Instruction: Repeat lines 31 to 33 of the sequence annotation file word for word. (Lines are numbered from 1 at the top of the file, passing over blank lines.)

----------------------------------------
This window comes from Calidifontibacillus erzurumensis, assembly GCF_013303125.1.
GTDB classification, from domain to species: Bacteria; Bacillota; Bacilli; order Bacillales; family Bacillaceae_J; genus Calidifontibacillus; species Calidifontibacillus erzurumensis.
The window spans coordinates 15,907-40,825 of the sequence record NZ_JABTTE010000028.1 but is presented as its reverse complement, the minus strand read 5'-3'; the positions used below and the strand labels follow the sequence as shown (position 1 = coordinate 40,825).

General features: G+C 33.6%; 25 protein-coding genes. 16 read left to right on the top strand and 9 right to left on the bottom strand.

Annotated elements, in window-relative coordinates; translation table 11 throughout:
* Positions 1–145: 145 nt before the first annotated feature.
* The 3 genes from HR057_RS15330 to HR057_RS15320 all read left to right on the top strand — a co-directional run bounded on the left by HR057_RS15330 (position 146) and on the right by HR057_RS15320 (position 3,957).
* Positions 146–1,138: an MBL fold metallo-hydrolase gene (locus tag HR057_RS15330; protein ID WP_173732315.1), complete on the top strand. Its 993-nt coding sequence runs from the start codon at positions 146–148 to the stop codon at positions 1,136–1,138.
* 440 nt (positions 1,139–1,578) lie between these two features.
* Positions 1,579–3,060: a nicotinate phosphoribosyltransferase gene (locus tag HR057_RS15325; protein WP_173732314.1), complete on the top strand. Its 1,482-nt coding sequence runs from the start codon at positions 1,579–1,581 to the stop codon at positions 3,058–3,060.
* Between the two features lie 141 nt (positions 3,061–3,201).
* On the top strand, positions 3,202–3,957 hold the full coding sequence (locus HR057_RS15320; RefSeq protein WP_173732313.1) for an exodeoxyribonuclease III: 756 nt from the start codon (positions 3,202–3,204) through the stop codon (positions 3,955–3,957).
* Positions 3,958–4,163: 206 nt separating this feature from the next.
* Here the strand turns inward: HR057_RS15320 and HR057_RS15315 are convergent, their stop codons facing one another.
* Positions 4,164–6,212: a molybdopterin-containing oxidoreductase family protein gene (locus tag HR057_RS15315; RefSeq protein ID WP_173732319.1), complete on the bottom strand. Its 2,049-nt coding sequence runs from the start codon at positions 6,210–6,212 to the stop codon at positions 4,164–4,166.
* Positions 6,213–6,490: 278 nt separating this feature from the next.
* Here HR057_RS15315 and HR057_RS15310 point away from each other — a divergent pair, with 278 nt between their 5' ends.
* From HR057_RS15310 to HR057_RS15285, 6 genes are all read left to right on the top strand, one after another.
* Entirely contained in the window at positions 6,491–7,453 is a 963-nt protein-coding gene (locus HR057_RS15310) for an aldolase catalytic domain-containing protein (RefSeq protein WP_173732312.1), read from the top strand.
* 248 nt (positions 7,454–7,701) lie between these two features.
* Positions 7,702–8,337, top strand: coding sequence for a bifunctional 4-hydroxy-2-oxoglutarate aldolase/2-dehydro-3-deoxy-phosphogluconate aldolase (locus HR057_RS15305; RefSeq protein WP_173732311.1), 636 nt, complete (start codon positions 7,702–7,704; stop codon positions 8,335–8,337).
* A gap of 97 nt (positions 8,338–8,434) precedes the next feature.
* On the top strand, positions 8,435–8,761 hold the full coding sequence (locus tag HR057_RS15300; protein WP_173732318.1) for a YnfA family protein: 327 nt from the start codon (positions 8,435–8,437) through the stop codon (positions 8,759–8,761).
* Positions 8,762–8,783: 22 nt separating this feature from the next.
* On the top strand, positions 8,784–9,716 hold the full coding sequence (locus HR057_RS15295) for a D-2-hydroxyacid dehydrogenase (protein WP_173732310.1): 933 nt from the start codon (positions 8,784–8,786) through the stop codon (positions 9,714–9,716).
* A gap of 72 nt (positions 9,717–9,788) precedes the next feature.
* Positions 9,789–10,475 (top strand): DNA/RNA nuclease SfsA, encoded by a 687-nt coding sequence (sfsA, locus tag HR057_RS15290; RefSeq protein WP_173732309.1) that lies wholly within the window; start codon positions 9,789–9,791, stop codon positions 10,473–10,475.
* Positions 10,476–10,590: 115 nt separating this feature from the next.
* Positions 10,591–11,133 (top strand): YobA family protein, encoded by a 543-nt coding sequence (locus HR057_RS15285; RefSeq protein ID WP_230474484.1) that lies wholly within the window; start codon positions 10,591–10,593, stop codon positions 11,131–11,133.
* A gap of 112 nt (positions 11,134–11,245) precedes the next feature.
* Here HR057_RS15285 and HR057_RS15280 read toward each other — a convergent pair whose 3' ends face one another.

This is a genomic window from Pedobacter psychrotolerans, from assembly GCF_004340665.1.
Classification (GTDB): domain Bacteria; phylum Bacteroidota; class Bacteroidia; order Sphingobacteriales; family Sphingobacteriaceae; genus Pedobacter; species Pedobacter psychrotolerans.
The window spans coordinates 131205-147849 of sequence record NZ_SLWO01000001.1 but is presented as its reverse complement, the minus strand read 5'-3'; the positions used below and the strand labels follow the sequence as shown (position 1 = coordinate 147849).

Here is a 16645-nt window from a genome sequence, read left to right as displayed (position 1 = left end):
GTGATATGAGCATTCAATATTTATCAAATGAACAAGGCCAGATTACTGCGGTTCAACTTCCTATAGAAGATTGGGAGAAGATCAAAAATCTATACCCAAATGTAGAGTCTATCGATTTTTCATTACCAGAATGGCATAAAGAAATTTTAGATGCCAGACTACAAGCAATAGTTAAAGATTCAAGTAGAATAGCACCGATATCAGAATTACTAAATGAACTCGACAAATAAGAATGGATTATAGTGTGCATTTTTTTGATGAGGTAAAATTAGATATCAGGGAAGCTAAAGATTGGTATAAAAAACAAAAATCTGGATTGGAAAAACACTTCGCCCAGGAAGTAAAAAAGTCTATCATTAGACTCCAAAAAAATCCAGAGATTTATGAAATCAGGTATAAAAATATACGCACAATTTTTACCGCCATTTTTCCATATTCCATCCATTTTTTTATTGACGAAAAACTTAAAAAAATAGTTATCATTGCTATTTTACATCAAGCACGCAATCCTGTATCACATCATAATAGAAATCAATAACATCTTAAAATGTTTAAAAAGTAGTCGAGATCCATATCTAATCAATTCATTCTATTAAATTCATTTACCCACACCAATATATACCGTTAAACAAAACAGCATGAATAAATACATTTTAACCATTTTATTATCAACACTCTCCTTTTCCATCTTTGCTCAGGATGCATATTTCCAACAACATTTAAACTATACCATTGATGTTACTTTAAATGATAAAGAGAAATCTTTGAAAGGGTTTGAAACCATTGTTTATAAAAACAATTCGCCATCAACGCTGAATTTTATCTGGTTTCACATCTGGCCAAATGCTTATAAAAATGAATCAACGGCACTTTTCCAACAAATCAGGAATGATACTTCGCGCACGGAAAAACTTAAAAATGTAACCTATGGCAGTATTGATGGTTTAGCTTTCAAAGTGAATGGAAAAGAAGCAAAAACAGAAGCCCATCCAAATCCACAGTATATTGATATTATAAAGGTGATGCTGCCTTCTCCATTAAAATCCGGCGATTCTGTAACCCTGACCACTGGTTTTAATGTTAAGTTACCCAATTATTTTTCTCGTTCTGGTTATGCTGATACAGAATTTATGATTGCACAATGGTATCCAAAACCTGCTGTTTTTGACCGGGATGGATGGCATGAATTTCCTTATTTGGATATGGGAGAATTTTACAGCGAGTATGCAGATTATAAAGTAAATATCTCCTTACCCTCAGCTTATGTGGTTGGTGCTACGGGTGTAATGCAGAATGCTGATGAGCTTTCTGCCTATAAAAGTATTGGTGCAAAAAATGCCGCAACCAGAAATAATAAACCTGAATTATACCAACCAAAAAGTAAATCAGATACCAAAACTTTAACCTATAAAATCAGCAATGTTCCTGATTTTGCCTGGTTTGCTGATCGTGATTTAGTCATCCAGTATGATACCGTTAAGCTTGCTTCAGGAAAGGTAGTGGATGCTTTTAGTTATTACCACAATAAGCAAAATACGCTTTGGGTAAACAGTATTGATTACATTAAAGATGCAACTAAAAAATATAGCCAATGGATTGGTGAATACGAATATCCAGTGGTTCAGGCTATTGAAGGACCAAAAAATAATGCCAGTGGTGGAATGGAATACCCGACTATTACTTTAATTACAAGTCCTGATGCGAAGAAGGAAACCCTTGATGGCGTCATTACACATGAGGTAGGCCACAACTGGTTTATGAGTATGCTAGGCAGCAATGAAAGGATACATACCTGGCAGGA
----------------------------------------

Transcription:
* Here HR057_RS15285 and HR057_RS15280 read toward each other — a convergent pair whose 3' ends face one another.

This is a genomic window from Pedobacter psychrotolerans, from assembly GCF_004340665.1.
Classification (GTDB): domain Bacteria; phylum Bacteroidota; class Bacteroidia; order Sphingobacteriales; family Sphingobacteriaceae; genus Pedobacter; species Pedobacter psychrotolerans.